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100 years of Roald Dahl – Sir Quentin Blake (Hon 2006)

© Quentin Blake 1997
© Quentin Blake 1997

© Quentin Blake 1997

Sir Quentin Blake, illustrator of Roald Dahl books, reveals how he brought the works of the great storyteller to life.

There are one or two things to say about illustrating Roald Dahl: you start with reading. You have to bathe yourself, to soak yourself in the text.

It actually guides you through what you have to do. When trying to capture the evil nature of the crocodile in The Enormous Crocodile, I did a lot of experimental drawings. However, I realised that this was someone you loved to hate – he reminded me of the crocodile in Punch and Judy shows. So his teeth are nothing like crocodile’s real teeth. They are teeth for eating children with.

Equally, I think the moments you choose to illustrate vary. With a short text, like Esio Trot, you are showing practically everything that happens.

One of the great things of working with Roald was that he wanted you to show it happening. However, with longer texts it is a question of picking the right moments.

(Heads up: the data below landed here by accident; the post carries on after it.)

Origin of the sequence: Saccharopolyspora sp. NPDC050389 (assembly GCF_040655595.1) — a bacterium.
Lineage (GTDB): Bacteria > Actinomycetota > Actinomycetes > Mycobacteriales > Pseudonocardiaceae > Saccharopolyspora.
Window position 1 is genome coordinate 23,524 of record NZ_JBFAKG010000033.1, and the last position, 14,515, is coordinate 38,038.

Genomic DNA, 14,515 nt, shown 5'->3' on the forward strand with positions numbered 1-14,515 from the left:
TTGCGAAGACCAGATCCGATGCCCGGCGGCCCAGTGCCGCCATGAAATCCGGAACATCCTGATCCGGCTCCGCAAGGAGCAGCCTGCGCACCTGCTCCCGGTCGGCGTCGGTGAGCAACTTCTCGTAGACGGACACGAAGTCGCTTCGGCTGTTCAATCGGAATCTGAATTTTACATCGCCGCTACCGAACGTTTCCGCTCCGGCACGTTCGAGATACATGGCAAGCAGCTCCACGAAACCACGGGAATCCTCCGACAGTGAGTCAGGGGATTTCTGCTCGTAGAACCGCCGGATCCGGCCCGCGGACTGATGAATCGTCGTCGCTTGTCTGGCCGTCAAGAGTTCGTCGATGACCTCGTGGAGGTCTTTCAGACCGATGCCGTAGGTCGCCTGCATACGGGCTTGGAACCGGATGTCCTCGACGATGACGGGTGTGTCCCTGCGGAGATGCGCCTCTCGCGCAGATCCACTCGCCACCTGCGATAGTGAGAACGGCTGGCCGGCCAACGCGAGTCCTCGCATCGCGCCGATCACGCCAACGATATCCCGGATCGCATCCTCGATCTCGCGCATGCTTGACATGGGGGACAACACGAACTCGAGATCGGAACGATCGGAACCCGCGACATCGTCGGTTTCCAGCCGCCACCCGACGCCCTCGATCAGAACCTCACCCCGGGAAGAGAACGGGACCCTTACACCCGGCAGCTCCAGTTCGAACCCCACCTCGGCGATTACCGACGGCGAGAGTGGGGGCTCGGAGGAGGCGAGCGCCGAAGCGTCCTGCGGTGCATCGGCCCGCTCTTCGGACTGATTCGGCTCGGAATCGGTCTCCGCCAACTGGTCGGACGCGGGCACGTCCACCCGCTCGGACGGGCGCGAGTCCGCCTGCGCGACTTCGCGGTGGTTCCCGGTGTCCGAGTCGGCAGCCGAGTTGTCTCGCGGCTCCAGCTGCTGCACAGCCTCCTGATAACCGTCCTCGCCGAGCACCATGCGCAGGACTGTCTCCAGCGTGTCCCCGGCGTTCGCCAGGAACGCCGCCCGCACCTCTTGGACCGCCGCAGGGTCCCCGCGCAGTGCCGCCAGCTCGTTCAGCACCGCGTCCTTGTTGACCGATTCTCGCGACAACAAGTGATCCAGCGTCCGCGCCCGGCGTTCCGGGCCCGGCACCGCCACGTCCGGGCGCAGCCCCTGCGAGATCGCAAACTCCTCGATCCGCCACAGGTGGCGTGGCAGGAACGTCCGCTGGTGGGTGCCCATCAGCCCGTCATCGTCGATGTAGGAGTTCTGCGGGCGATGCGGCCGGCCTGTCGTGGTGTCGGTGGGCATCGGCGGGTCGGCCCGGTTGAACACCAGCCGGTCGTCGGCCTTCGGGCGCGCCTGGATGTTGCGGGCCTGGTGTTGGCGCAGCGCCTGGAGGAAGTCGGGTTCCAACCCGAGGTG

In Matilda, Bruce Bogtrotter eats a piece of chocolate cake when he is not supposed to. He undergoes the punishment of having to eat a whole chocolate cake in front of the whole school, and of course he is supposed to conk out half way through. But the little blighter finishes it, and that awful head teacher, the Trunchbull, lifts the plate and crashes it over his head (although by then he is anaesthetized with chocolate cake, he is beyond pain really).

I thought, you have to hold back – that wonderful end belongs to the author. It is Roald’s end of chapter, and so I got as close as I could to it. That way, if you were just leafing through the book, that would raise your expectations. But it wouldn’t tell you everything.